A confession of the accused is admissible in evidence where it appears that it was made to the prosecuting attorney and sheriff without any inducement of a worldly or temporal character in the nature of a threat, promise or benefit held out to him by them in respect to his escape from, or mitigation of, his punishment. Information from them to him that a confederate in the crime had confessed and placed the guilt on the accused, unaccompanied by any threat, inducement or promise of benefit by which he could escape from, or receive diminution of, punishment from the consequences of the crime will not render the confession inadmissible. Syllabus, State v. Goldizen, 93 W.Va. 328, 116 S.E. 687 (1923).

Accord, State v. Sparks, 171 W.Va. 320, 298 S.E.2d 857, 864 (1982); see generally, Annot., Admissibility of confession as affected by its inducement through artifice, deception, trickery, or fraud, 99 A.L.R.2d 772 (1965 and 1983 Later Case Service). There is no evidence of trickery, coercion or duress. The State proved by a preponderance of evidence the voluntariness of Cooper's confession, and it was properly admitted. State v. Goodmon, 170 W.Va. 123, 290 S.E.2d 260 (1981).

Defendant's challenge to the sufficiency of the evidence also fails. After applying our test from Syllabus Point 1 in State v. Starkey, 161 W.Va. 517, 244 S.E.2d 219 (1978), we do not find the evidence manifestly inadequate:

In a criminal case, a verdict of guilt will not be set aside on the ground that it is contrary to the evidence, where the state's evidence is sufficient to convince impartial minds of the guilt of the defendant beyond a reasonable doubt. The evidence is to be viewed in the light most favorable to the prosecution. To warrant interference with a verdict of guilt on the ground of insufficiency of evidence, the court must be convinced that the evidence Cooper enumerated multiple failures on the part of his trial counsel that made his representation ineffective. He complains that his counsel filed very few pre-trial motions to test the sufficiency of the charge and indictment, failed to conduct an investigation to develop the possibility of a defense and therefore called no witnesses, did not object to many matters at trial including the State's use of evidence of Cooper's fraudulent use of the credit cards and admission of hearsay and conclusory comments by witnesses, failed to thoroughly cross-examine witnesses, did not object to the manner in which the State handled documentary evidence, failed to have an expert examine Cooper's mental abilities, and did not move for reconsideration of his sentence. He also claims his lawyer should have made an opening statement and should have advised him to testify in his own defense.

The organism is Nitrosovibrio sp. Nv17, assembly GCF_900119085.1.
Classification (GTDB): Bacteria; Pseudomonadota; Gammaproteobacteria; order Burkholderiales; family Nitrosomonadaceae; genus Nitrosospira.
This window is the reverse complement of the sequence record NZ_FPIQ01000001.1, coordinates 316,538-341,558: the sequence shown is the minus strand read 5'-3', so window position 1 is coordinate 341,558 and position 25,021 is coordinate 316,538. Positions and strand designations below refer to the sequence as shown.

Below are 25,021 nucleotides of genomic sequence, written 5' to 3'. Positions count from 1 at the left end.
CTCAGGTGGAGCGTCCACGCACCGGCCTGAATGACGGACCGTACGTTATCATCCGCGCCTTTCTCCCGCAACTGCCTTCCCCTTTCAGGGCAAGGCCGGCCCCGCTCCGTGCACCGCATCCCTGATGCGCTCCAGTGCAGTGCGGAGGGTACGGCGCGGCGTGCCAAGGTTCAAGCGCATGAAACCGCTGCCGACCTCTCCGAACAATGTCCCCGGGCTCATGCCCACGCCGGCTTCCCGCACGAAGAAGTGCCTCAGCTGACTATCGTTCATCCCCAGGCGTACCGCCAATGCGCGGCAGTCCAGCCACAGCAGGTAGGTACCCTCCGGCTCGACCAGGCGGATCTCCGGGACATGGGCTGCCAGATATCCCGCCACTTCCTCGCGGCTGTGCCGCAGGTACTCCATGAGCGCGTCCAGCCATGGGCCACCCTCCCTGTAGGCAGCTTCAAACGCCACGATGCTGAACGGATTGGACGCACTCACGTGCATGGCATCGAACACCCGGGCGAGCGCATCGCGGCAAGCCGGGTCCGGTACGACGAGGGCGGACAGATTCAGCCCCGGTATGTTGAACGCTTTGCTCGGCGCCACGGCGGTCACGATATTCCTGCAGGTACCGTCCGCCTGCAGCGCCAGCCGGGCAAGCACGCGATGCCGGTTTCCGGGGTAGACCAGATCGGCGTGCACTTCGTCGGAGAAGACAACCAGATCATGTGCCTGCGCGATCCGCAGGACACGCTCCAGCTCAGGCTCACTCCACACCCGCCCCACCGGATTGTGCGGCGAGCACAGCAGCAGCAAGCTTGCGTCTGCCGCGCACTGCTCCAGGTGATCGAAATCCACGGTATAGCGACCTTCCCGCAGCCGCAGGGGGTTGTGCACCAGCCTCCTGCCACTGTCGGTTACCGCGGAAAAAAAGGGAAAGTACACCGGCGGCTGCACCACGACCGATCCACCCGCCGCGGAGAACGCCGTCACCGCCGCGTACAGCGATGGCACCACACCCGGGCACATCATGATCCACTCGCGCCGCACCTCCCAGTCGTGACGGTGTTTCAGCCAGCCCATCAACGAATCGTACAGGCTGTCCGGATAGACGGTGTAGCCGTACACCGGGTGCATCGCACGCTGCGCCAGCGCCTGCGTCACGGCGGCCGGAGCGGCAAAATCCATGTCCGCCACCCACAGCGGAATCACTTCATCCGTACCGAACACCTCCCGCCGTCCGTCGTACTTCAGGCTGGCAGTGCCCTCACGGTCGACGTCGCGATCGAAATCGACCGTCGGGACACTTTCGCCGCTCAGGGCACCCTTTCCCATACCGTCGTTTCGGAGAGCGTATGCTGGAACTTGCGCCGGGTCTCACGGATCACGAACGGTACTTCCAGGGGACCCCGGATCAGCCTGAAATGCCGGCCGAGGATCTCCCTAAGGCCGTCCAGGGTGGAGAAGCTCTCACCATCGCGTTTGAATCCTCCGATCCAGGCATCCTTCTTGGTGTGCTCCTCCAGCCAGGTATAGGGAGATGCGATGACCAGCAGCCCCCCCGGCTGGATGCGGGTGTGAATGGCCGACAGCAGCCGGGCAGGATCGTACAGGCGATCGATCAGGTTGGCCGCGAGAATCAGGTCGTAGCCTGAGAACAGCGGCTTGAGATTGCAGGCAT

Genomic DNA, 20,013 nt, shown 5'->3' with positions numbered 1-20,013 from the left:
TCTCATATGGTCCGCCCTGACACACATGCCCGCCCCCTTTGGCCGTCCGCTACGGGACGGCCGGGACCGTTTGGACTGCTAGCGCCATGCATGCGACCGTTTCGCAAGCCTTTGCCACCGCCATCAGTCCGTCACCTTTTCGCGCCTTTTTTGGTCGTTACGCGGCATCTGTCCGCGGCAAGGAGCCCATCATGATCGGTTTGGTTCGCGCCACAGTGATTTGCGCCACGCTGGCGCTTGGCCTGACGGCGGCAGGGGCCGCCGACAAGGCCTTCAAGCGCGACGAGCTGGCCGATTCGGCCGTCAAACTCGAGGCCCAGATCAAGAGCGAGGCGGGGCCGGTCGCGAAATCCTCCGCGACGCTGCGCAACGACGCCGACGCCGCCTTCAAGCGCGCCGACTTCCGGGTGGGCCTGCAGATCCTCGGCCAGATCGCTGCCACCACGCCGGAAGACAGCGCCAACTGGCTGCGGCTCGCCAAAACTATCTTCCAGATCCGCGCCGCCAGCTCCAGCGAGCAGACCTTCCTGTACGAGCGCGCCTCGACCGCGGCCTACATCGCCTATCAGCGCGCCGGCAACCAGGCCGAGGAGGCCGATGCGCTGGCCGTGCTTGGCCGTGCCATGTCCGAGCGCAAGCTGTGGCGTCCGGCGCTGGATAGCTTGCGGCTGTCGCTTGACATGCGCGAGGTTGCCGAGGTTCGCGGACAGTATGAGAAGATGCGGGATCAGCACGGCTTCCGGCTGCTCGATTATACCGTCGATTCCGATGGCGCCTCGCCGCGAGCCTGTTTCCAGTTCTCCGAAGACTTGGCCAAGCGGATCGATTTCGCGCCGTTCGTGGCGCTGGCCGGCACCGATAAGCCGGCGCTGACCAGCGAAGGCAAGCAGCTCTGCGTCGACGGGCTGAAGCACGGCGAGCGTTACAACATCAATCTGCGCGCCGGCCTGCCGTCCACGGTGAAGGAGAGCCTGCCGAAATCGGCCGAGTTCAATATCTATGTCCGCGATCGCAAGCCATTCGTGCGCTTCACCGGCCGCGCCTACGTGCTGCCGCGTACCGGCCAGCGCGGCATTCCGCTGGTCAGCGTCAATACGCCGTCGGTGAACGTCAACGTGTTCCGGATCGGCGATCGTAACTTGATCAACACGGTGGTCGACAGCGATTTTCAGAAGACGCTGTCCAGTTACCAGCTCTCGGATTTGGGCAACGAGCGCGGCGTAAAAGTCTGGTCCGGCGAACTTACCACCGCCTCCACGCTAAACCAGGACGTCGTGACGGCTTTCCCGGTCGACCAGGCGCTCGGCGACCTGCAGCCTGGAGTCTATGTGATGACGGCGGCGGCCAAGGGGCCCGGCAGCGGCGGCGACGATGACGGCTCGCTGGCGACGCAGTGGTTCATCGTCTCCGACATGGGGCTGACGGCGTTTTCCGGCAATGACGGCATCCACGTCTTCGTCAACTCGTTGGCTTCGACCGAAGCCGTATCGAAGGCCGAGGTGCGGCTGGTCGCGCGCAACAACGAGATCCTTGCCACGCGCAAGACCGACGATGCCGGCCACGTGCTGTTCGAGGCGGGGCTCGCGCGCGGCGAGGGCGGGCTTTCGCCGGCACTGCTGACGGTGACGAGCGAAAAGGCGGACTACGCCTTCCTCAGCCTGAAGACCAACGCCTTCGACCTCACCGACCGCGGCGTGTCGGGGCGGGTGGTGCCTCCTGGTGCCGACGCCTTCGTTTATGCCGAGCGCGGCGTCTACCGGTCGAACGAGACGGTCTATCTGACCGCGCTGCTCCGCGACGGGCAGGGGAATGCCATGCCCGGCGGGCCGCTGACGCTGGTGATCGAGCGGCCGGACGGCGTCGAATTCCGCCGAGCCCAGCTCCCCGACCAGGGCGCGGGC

was manifestly inadequate and that consequent injustice has been done.

Most of these alleged ineffective acts are not cited to any facts in the record. We cannot find any indication that there was no investigation. The record reveals in an in camera conference that Cooper told the court and his attorney that he had no witnesses to call and the court emphasized to him that it was his decision whether or not to testify. Cooper does not state what pre-trial motions should have been filed or why.

The evidence of Cooper's attempt to fraudulently use the credit cards was to identify Cooper as the perpetrator of the robbery, and corroborate his confession. It showed how the cards were discovered in his possession. It was not presented as evidence of another crime, and while defense counsel may have been successful in attempting to limit some of the testimony, we cannot say his failure to do so was ineffective. Evidence that Cooper possessed the fruits of the crime, the credit cards, is always admissible. 29 Am.Jur.2d Evidence § 289.

Cooper gave us nothing to indicate that he was so mentally deficient that failure to have him examined by an expert was ineffective assistance.

Cooper's counsel did not move for reconsideration of sentence, but did indicate that Cooper would appeal. Because we have decided the sentence matter herein, this was not ineffective.

Where a counsel's performance,...